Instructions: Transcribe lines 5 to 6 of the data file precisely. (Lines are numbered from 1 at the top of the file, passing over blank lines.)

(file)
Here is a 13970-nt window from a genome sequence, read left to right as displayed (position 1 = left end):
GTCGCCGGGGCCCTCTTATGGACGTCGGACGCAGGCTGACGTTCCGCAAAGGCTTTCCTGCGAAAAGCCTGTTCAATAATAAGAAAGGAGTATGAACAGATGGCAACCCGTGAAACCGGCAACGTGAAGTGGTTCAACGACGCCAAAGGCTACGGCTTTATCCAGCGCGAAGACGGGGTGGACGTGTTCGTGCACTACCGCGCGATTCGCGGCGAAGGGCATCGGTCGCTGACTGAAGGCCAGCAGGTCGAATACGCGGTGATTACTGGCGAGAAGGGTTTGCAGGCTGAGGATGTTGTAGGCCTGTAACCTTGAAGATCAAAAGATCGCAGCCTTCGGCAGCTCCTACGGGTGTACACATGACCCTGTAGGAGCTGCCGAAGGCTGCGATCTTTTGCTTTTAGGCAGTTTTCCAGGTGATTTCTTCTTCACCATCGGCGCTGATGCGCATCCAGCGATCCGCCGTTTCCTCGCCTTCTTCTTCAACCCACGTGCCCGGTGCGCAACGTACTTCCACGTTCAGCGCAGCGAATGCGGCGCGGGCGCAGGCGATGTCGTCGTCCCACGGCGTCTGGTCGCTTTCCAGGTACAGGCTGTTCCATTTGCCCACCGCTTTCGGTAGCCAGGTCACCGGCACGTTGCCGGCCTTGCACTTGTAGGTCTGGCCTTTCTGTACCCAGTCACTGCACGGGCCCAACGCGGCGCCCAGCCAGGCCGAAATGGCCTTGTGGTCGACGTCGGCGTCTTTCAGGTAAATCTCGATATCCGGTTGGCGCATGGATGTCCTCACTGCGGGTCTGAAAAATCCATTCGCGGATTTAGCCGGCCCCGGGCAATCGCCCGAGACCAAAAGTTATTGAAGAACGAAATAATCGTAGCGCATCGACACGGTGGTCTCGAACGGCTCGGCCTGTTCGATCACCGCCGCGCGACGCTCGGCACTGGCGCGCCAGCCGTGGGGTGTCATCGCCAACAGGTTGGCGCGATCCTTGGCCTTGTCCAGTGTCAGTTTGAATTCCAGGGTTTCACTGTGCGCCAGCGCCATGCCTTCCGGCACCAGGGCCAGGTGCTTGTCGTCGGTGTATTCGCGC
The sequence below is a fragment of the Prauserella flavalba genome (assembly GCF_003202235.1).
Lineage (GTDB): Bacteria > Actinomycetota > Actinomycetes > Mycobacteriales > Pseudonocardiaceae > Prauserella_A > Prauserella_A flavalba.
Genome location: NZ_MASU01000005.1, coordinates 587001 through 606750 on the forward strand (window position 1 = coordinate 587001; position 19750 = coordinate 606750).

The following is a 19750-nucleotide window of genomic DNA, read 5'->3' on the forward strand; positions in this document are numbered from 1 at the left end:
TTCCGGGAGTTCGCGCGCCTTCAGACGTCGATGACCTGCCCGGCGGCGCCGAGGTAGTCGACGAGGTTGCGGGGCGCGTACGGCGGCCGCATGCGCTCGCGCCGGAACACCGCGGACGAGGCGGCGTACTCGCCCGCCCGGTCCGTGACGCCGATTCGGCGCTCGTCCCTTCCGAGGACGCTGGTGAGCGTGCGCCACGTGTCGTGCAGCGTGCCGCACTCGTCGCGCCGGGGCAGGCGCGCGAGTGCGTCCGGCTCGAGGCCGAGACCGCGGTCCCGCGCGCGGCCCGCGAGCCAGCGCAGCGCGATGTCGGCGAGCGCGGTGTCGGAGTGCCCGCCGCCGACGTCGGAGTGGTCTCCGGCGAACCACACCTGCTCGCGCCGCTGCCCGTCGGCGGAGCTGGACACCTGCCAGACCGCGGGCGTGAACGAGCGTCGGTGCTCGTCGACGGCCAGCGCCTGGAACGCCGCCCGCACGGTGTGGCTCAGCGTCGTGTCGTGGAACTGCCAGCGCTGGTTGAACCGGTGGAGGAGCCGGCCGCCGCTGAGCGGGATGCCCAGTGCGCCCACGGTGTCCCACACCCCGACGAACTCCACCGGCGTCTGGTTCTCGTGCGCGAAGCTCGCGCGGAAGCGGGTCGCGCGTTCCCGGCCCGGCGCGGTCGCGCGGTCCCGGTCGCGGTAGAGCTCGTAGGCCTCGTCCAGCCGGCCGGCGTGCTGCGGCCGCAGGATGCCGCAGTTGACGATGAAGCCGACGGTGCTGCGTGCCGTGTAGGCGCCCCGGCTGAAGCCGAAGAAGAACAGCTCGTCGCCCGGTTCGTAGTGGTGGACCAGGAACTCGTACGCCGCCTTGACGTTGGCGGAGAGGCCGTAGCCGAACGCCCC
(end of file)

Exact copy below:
Genome location: NZ_MASU01000005.1, coordinates 587001 through 606750 on the forward strand (window position 1 = coordinate 587001; position 19750 = coordinate 606750).

The following is a 19750-nucleotide window of genomic DNA, read 5'->3' on the forward strand; positions in this document are numbered from 1 at the left end: